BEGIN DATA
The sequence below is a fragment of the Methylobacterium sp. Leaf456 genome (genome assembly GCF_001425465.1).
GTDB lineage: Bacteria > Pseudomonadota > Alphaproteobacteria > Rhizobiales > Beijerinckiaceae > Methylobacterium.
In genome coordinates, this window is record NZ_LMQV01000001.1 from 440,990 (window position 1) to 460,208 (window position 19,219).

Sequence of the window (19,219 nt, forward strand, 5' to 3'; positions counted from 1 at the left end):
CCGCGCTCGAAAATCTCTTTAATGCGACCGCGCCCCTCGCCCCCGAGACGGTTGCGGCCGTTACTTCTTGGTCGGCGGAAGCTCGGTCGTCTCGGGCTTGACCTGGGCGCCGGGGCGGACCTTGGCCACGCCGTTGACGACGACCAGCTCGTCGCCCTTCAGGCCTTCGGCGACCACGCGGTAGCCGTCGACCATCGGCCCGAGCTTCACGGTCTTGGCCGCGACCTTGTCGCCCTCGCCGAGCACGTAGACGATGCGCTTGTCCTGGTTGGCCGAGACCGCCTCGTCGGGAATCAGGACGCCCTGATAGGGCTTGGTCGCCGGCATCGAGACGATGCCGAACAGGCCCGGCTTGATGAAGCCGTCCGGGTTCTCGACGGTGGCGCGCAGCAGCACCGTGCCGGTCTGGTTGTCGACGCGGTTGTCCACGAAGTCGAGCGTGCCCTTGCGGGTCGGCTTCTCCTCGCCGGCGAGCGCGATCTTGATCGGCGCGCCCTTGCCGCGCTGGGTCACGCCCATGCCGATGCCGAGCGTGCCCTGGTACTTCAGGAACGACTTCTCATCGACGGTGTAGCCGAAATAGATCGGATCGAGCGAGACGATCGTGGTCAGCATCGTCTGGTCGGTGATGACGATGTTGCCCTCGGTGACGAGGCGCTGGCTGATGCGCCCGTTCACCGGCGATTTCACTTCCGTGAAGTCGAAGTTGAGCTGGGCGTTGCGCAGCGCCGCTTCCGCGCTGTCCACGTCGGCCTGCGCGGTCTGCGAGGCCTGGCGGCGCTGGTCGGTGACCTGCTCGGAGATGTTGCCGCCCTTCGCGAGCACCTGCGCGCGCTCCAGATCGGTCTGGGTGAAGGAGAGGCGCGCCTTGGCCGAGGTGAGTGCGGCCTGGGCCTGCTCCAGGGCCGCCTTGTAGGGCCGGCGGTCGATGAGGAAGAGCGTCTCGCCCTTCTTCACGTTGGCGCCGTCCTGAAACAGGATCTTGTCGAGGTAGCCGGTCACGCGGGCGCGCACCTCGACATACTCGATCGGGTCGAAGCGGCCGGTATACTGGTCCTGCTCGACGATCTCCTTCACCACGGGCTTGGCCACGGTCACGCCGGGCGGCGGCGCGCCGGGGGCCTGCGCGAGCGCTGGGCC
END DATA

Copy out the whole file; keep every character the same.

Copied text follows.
The sequence below is a fragment of the Methylobacterium sp. Leaf456 genome (genome assembly GCF_001425465.1).
GTDB lineage: Bacteria > Pseudomonadota > Alphaproteobacteria > Rhizobiales > Beijerinckiaceae > Methylobacterium.
In genome coordinates, this window is record NZ_LMQV01000001.1 from 440,990 (window position 1) to 460,208 (window position 19,219).

Sequence of the window (19,219 nt, forward strand, 5' to 3'; positions counted from 1 at the left end):
CCGCGCTCGAAAATCTCTTTAATGCGACCGCGCCCCTCGCCCCCGAGACGGTTGCGGCCGTTACTTCTTGGTCGGCGGAAGCTCGGTCGTCTCGGGCTTGACCTGGGCGCCGGGGCGGACCTTGGCCACGCCGTTGACGACGACCAGCTCGTCGCCCTTCAGGCCTTCGGCGACCACGCGGTAGCCGTCGACCATCGGCCCGAGCTTCACGGTCTTGGCCGCGACCTTGTCGCCCTCGCCGAGCACGTAGACGATGCGCTTGTCCTGGTTGGCCGAGACCGCCTCGTCGGGAATCAGGACGCCCTGATAGGGCTTGGTCGCCGGCATCGAGACGATGCCGAACAGGCCCGGCTTGATGAAGCCGTCCGGGTTCTCGACGGTGGCGCGCAGCAGCACCGTGCCGGTCTGGTTGTCGACGCGGTTGTCCACGAAGTCGAGCGTGCCCTTGCGGGTCGGCTTCTCCTCGCCGGCGAGCGCGATCTTGATCGGCGCGCCCTTGCCGCGCTGGGTCACGCCCATGCCGATGCCGAGCGTGCCCTGGTACTTCAGGAACGACTTCTCATCGACGGTGTAGCCGAAATAGATCGGATCGAGCGAGACGATCGTGGTCAGCATCGTCTGGTCGGTGATGACGATGTTGCCCTCGGTGACGAGGCGCTGGCTGATGCGCCCGTTCACCGGCGATTTCACTTCCGTGAAGTCGAAGTTGAGCTGGGCGTTGCGCAGCGCCGCTTCCGCGCTGTCCACGTCGGCCTGCGCGGTCTGCGAGGCCTGGCGGCGCTGGTCGGTGACCTGCTCGGAGATGTTGCCGCCCTTCGCGAGCACCTGCGCGCGCTCCAGATCGGTCTGGGTGAAGGAGAGGCGCGCCTTGGCCGAGGTGAGTGCGGCCTGGGCCTGCTCCAGGGCCGCCTTGTAGGGCCGGCGGTCGATGAGGAAGAGCGTCTCGCCCTTCTTCACGTTGGCGCCGTCCTGAAACAGGATCTTGTCGAGGTAGCCGGTCACGCGGGCGCGCACCTCGACATACTCGATCGGGTCGAAGCGGCCGGTATACTGGTCCTGCTCGACGATCTCCTTCACCACGGGCTTGGCCACGGTCACGCCGGGCGGCGGCGCGCCGGGGGCCTGCGCGAGCGCTGGGCC